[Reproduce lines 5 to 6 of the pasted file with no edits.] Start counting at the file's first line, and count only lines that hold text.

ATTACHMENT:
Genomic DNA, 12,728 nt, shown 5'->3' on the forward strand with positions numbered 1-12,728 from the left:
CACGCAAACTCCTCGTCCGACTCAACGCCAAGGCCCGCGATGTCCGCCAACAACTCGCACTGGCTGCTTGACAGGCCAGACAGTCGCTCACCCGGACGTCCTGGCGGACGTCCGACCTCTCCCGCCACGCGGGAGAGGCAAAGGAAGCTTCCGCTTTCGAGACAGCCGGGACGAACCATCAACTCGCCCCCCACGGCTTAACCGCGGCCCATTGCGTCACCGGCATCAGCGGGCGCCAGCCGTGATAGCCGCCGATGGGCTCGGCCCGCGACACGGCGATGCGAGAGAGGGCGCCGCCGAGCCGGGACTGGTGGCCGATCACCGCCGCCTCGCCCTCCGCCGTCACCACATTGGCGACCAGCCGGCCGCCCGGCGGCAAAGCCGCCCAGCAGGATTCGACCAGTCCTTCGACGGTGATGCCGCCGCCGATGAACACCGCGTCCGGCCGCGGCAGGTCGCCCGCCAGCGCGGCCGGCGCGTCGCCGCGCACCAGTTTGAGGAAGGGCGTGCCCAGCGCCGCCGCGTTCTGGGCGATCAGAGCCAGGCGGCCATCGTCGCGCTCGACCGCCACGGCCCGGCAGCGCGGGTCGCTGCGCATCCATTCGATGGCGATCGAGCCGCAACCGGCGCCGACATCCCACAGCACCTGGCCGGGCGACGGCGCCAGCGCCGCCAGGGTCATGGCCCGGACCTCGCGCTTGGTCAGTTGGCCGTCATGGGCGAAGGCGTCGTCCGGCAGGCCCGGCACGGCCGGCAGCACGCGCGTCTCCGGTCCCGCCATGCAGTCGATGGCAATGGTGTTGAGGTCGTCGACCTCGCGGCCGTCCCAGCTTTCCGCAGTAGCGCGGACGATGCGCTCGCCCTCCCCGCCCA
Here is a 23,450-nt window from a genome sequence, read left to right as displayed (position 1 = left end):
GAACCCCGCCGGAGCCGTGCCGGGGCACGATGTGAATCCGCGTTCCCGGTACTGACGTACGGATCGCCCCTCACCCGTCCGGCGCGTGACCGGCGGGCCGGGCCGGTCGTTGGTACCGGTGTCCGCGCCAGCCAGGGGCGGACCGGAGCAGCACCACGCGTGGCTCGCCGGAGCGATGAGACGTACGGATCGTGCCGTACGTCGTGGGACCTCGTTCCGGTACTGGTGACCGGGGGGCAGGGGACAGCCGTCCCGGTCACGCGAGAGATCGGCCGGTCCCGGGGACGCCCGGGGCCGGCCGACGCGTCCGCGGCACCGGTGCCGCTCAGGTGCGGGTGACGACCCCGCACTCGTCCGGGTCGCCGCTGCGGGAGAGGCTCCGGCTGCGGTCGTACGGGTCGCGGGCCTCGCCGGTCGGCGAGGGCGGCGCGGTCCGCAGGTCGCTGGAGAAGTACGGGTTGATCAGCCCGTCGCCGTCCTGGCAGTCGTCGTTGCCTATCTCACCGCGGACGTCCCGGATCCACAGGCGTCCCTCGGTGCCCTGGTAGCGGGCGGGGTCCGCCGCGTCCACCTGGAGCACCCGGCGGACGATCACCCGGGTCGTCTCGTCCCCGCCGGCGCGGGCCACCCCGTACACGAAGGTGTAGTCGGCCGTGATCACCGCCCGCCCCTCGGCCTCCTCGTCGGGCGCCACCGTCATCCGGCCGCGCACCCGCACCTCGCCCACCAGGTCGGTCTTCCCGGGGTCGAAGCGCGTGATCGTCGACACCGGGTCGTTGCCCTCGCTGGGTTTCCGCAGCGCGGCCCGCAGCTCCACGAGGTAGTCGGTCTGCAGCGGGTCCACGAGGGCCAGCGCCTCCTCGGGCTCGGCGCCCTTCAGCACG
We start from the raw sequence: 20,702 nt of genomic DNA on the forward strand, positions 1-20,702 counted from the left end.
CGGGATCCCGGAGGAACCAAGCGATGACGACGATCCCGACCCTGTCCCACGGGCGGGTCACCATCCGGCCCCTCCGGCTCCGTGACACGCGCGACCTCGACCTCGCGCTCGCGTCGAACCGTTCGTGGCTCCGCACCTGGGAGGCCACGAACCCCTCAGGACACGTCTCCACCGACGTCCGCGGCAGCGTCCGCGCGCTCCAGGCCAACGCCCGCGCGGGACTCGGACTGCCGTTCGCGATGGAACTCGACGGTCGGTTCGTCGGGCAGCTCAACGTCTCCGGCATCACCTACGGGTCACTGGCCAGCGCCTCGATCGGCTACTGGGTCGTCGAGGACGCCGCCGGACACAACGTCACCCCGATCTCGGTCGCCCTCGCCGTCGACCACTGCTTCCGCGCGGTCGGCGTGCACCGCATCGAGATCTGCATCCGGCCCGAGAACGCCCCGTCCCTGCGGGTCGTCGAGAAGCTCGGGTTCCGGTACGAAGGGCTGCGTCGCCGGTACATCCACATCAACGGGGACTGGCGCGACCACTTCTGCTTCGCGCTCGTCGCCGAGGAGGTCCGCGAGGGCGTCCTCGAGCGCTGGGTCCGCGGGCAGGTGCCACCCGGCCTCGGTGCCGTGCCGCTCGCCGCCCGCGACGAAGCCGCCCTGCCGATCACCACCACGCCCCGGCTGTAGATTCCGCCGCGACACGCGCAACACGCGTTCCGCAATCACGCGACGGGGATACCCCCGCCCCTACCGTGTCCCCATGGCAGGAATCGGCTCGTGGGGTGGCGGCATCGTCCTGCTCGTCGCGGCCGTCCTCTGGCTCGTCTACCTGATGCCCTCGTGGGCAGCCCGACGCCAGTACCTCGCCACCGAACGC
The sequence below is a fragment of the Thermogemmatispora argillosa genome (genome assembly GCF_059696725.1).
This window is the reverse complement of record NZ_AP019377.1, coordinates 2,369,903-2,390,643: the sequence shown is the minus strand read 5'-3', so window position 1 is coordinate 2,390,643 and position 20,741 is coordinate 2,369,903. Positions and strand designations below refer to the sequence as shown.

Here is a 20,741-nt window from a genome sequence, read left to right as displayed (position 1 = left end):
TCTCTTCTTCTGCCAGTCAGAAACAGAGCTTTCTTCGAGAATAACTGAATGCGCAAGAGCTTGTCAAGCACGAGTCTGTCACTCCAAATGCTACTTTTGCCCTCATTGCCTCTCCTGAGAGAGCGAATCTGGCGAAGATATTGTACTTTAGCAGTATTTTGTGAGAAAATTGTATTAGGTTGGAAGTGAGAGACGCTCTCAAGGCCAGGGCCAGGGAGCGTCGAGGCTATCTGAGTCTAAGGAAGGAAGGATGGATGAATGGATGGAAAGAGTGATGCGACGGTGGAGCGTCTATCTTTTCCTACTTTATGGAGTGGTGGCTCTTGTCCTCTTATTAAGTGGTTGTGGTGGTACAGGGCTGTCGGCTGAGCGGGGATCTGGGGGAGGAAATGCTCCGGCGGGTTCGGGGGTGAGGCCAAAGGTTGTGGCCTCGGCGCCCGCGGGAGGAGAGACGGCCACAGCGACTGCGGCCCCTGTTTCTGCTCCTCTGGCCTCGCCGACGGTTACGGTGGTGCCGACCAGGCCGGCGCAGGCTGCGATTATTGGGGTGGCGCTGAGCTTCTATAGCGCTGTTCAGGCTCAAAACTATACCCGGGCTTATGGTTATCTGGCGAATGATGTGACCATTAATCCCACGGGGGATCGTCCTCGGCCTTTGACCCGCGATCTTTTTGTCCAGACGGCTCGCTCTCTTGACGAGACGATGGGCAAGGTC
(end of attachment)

We start from the raw sequence: 20,702 nt of genomic DNA on the forward strand, positions 1-20,702 counted from the left end.
CGGGATCCCGGAGGAACCAAGCGATGACGACGATCCCGACCCTGTCCCACGGGCGGGTCACCATCCGGCCCCTCCGGCTCCGTGACACGCGCGACCTCGACCTCGCGCTCGCGTCGAACCGTTCGTGGCTCCGCACCTGGGAGGCCACGAACCCCTCAGGACACGTCTCCACCGACGTCCGCGGCAGCGTCCGCGCGCTCCAGGCCAACGCCCGCGCGGGACTCGGACTGCCGTTCGCGATGGAACTCGACGGTCGGTTCGTCGGGCAGCTCAACGTCTCCGGCATCACCTACGGGTCACTGGCCAGCGCCTCGATCGGCTACTGGGTCGTCGAGGACGCCGCCGGACACAACGTCACCCCGATCTCGGTCGCCCTCGCCGTCGACCACTGCTTCCGCGCGGTCGGCGTGCACCGCATCGAGATCTGCATCCGGCCCGAGAACGCCCCGTCCCTGCGGGTCGTCGAGAAGCTCGGGTTCCGGTACGAAGGGCTGCGTCGCCGGTACATCCACATCAACGGGGACTGGCGCGACCACTTCTGCTTCGCGCTCGTCGCCGAGGAGGTCCGCGAGGGCGTCCTCGAGCGCTGGGTCCGCGGGCAGGTGCCACCCGGCCTCGGTGCCGTGCCGCTCGCCGCCCGCGACGAAGCCGCCCTGCCGATCACCACCACGCCCCGGCTGTAGATTCCGCCGCGACACGCGCAACACGCGTTCCGCAATCACGCGACGGGGATACCCCCGCCCCTACCGTGTCCCCATGGCAGGAATCGGCTCGTGGGGTGGCGGCATCGTCCTGCTCGTCGCGGCCGTCCTCTGGCTCGTCTACCTGATGCCCTCGTGGGCAGCCCGACGCCAGTACCTCGCCACCGAACGC